Once again, if it was Christ’s intention to save all men, how deplorably has He been disappointed, for we have His own testimony that there is a lake which burneth with fire and brimstone, and into that pit of woe have been cast some of the very persons who, according to the theory of universal redemption, were bought with His blood. That seems to me a conception a thousand times more repulsive than any of those consequences which are said to be associated with the Calvinistic and Christian doctrine of special and particular redemption. To think that my Saviour died for men who were or are in hell, seems a supposition too horrible for me to entertain. To imagine for a moment that He was the Substitute for all the sons of men, and that God, having first punished the Substitute, afterwards punished the sinners themselves, seems to conflict with all my ideas of Divine justice. That Christ should offer an atonement and satisfaction for the sins of all men, and that afterwards some of those very men should be punished for the sins for which Christ had already atoned, appears to me to be the most monstrous iniquity that could ever have been imputed to Saturn, to Janus, to the goddess of the Thugs, or to the most diabolical heathen deities. / Charles H. Spurgeon

Can a person be saved if he/she refuses to believe in the true gospel but rather believes in heresies? If Spurgeon is correct here, only calvinists can be saved:

And what is the heresy of Arminianism but the addition of something to the work of the Redeemer? Every heresy, if brought to the touchstone, will discover itself here. I have my own private opinion that there is no such thing as preaching Christ and Him crucified,unless we preach what nowadays is called Calvinism. It is a nickname to call it Calvinism; Calvinism is the gospel, and nothing else / The Autobiography of Charles H. Spurgeon, Curts and Jennings, Cincinnati – Chicago – St. Louis, 1898, Vol. I., Page 172.

“Some of the sermons on sex were R-rated, and we gave warnings to parents and sometimes saw whole visiting youth groups walk out blushing halfway through the sermon.  On other occasions, people walked out during the sermon and flipped me off on their way out, a trend that has continued.”  /Mark Driscoll (Confessions of a Reformission Rev. p.134)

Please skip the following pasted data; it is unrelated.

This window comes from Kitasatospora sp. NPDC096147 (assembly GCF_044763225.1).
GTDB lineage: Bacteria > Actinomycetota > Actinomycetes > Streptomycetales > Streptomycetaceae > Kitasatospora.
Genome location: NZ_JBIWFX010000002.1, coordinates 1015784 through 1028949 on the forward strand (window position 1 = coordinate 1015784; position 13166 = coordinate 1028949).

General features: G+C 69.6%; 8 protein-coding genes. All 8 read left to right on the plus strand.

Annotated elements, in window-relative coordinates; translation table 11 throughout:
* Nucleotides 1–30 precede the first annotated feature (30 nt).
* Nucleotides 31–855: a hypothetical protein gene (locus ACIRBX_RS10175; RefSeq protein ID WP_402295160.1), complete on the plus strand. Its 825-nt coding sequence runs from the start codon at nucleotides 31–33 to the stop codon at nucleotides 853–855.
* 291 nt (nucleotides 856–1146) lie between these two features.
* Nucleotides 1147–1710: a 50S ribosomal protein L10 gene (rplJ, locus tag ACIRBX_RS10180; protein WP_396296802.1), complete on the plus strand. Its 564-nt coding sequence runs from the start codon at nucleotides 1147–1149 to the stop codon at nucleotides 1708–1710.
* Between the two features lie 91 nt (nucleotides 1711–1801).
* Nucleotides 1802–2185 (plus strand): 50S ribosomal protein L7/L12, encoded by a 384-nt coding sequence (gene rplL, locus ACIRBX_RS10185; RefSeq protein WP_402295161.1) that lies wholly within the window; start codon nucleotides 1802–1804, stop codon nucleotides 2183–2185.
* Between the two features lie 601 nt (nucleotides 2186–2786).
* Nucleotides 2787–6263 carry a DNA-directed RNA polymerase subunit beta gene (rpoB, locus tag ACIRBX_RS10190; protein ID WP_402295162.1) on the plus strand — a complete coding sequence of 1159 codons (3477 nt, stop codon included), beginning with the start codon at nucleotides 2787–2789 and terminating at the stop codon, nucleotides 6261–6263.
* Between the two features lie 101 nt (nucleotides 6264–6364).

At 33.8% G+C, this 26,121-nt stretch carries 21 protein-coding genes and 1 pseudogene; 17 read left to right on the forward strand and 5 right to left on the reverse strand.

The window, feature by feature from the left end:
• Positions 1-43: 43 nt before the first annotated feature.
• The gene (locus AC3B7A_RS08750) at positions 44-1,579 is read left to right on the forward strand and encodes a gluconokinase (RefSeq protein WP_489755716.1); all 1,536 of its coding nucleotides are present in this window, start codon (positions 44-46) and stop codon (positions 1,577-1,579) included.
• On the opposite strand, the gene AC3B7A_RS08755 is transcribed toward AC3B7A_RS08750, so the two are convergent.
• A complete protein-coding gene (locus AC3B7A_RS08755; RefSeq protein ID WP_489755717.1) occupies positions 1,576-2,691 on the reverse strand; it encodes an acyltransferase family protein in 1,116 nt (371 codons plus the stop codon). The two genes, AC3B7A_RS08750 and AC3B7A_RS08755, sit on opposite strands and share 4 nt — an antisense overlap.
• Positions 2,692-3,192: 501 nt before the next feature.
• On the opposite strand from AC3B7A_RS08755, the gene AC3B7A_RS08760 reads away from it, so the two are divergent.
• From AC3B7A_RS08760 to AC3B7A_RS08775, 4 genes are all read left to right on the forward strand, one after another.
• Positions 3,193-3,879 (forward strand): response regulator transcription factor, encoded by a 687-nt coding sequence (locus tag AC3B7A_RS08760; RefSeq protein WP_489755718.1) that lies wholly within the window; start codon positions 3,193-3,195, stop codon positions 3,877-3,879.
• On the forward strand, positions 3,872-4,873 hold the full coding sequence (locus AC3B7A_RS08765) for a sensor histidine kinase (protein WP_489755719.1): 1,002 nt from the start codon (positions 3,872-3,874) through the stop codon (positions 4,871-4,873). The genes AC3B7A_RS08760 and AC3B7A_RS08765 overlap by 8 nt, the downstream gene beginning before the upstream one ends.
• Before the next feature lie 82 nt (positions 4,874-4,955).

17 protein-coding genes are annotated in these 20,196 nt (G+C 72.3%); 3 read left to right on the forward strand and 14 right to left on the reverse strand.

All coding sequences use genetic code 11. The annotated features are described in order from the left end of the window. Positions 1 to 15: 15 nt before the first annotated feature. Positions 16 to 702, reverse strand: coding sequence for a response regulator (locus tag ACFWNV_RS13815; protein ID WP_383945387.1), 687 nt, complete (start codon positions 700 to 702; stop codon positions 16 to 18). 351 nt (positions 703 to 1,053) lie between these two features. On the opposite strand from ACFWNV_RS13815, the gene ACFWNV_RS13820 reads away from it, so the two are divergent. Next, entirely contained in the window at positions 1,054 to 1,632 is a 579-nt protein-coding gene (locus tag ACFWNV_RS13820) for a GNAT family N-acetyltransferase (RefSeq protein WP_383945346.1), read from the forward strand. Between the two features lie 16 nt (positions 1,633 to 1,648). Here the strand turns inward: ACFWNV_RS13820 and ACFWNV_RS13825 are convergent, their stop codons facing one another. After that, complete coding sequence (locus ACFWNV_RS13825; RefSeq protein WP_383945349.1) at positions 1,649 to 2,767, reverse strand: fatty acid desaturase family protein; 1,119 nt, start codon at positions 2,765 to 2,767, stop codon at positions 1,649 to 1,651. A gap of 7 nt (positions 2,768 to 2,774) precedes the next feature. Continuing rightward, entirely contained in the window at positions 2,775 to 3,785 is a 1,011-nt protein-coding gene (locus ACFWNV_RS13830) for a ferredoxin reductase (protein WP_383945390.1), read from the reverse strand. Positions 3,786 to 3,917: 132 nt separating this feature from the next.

“Pastor James continues to lead our monthly film and theology class, at which attendance rises to more than two hundred people depending on the film.  He continues to show an occasional unedited R-rated movie to train our people to think critically about the themes preached through film, which is the new cultural form of preaching.”  / Mark Driscoll  (Confessions of a Reformission Rev., p.157)

“This season [at church] was messy and I sinned and cussed a lot, but God somehow drew a straight line with my crooked Philistine stick.” / Mark Driscoll  (Confessions of a Reformission Rev p.130)

I do believe God does cause people to think they are saved just to damn them but to call that grace is crazy. / a Calvinist

Also free-willers can of course be in error about sin, even if it’s not built into their doctrine by necessity the way calvinism is (I’m not claiming that calvinists therefore sin more than others, but I’m talking about the necessary outcome of their doctrines IF they want to be consistent with what they teach):

Paul wrote most of his epistles to correct error in the church. But he doesn’t say that even the most carnal Corinthians are not saved. /Dave Hunt The Berean Call, January 2007, p. 5.)

Some of you are weak and sickly and some of you sleep. Some of you died because God just brought judgment upon you for the way you have conducted yourselves … there are some sins that are so heinous … and God takes them home for that./ Dave Hunt